The international community must not abandon the 3.5 million people in Somaliland to climate change for the sake of a political delusion and ineffective policies.

A VOICE FOR PASTORALISTS

On the international level, Somaliland can play a constructive role on climate change and a host of other global issues.  Our exclusion from the climate change negotiations in Paris was not only unjust, as the people of Somaliland are directly affected by climate change, but it also meant that the voices of other pastoralist peoples were excluded.

Pastoralists number over 200 million people and represent some of those most affected by climate change. Yet they had no one to voice their concerns and perspective during the latest round of talks in Paris, in part due to Somaliland’s international exclusion.

Pastoralists will remain voiceless without Somaliland’s international inclusion.

Somaliland can speak with credibility on pastoralist issues to a degree few other functioning states can.  While pastoralist people often find themselves left at the political margins in the countries they reside, by contrast, in Somaliland pastoralists are placed at the heart of decision-making and are key stakeholders in policy decisions.

Around 55 percent of Somaliland’s population is comprised of pastoralists and nearly every household in the country has relatives with a pastoralist background.   An appreciation of the pastoralist lifestyle is deeply woven into the fabric of everyday life.

In Somaliland we watched with admiration as the low-lying pacific island states have eloquently made a powerful case of how climate change will affect their people.  Their efforts fundamentally changed the entire negotiation process and outcome.  It helped focus the minds of the delegates on the immediate impact that climate change would have on their people and ultimately stirred world leaders to action.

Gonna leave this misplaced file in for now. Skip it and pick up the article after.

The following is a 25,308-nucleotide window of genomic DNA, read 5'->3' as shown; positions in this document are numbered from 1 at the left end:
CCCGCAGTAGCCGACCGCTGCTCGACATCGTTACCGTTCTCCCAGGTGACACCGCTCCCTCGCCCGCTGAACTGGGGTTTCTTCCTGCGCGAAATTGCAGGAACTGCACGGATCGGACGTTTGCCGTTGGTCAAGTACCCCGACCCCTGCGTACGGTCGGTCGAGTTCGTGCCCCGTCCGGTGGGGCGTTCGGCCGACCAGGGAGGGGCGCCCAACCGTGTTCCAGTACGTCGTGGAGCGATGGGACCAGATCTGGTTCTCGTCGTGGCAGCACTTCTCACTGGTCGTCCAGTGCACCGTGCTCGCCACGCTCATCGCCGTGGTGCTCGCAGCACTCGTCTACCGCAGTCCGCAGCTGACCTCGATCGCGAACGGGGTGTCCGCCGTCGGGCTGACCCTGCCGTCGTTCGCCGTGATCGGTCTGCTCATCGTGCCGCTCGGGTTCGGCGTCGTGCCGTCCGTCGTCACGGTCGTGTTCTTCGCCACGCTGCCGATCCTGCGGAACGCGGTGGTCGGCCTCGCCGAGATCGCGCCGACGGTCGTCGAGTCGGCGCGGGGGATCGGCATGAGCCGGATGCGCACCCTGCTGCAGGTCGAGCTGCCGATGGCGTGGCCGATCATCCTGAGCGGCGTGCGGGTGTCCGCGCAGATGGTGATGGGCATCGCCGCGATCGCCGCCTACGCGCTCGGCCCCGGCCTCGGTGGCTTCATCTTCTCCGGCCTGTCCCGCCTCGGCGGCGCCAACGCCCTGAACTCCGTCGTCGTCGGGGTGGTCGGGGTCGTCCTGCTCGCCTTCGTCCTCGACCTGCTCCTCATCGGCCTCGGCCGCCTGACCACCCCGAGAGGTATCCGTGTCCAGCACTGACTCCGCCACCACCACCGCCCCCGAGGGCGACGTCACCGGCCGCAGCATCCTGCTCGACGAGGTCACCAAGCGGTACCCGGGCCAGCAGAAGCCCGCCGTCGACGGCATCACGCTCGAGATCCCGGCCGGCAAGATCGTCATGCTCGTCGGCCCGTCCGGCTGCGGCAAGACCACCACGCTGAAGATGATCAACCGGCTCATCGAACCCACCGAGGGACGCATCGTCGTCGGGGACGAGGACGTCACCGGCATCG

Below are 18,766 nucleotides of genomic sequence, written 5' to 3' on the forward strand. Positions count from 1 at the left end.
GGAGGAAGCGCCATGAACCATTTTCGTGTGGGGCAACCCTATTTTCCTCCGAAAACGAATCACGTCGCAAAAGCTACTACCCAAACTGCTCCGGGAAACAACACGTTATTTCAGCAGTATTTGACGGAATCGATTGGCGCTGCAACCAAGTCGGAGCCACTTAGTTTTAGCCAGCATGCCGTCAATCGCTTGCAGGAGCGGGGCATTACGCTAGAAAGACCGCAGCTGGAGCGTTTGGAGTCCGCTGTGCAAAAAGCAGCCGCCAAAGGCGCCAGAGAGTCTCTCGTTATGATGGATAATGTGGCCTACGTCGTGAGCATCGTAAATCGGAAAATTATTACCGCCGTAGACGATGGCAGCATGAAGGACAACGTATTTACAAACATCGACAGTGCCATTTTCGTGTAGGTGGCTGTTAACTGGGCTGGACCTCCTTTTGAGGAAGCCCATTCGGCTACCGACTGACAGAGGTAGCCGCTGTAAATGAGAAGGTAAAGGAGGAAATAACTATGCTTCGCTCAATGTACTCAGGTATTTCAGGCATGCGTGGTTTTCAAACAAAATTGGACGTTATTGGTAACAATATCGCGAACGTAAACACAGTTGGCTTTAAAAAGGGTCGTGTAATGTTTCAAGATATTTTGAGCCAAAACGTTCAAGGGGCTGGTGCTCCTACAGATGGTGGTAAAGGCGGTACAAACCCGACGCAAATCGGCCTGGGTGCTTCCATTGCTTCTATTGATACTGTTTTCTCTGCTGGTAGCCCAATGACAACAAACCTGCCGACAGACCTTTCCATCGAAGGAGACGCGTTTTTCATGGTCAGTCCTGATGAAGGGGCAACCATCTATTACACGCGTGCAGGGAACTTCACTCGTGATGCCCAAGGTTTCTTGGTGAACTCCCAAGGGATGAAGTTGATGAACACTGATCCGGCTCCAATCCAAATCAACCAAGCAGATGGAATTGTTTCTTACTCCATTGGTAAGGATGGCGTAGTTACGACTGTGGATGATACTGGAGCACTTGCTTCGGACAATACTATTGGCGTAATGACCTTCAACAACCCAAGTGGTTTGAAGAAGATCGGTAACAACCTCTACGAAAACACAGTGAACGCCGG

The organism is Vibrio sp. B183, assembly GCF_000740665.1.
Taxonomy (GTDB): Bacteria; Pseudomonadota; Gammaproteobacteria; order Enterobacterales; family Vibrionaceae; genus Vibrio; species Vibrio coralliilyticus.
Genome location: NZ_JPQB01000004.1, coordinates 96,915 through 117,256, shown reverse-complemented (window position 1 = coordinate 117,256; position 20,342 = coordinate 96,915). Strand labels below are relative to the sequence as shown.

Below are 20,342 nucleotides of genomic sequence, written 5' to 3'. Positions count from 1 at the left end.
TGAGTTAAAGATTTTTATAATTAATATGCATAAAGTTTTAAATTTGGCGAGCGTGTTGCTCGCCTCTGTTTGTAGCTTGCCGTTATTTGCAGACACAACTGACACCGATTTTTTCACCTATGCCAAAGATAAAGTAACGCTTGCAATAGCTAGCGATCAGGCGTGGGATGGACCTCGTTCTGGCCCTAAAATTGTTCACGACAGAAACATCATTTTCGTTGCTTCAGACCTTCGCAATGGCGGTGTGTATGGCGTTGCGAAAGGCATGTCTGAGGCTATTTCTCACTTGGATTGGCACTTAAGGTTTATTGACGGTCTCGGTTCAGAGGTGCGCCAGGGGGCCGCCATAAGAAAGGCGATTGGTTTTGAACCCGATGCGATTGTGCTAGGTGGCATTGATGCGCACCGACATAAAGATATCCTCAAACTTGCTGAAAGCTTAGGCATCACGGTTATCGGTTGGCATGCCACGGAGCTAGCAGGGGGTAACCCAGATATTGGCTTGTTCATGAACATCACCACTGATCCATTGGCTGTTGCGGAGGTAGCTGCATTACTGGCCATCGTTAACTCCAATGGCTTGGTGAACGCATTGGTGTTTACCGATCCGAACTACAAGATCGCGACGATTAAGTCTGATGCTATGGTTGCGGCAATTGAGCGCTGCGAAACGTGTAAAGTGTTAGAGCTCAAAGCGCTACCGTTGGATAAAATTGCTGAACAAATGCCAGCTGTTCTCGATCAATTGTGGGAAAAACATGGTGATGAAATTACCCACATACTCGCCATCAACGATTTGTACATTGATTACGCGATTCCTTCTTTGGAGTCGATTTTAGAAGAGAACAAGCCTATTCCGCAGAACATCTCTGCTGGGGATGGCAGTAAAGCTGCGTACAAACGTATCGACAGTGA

KNOW-HOW TO OFFER

In a similar fashion, with our knowledge of how climate change affects pastoralist people, Somaliland has many lessons to offer from our experience of peace-building, conflict resolution, democratic governance, combatting piracy crime and terrorism, and establishing peace in a complex, volatile region.

Our exclusion from the international community due to lack of recognition is doubly unjust as it denies the rights of our people and dismisses our input from issues of global concern on which we can uniquely contribute. Somaliland’s exclusion from the recent 26th African Union Summit to discuss matters of clear relevance to our people is a telling reminder of the injustice of our undeserved diplomatic isolation.

While recognition alone won’t address many of the threats posed to Somaliland by climate change, at a minimum it will allow ownership of the response to be placed firmly in Somaliland’s own hands.

We can thus act quickly and more effectively for our people, stave off conflict stemming from resource insecurity, and contribute usefully to climate change negotiations affecting pastoralist societies.

The people of Somaliland – and pastoralist communities in general – deserve nothing less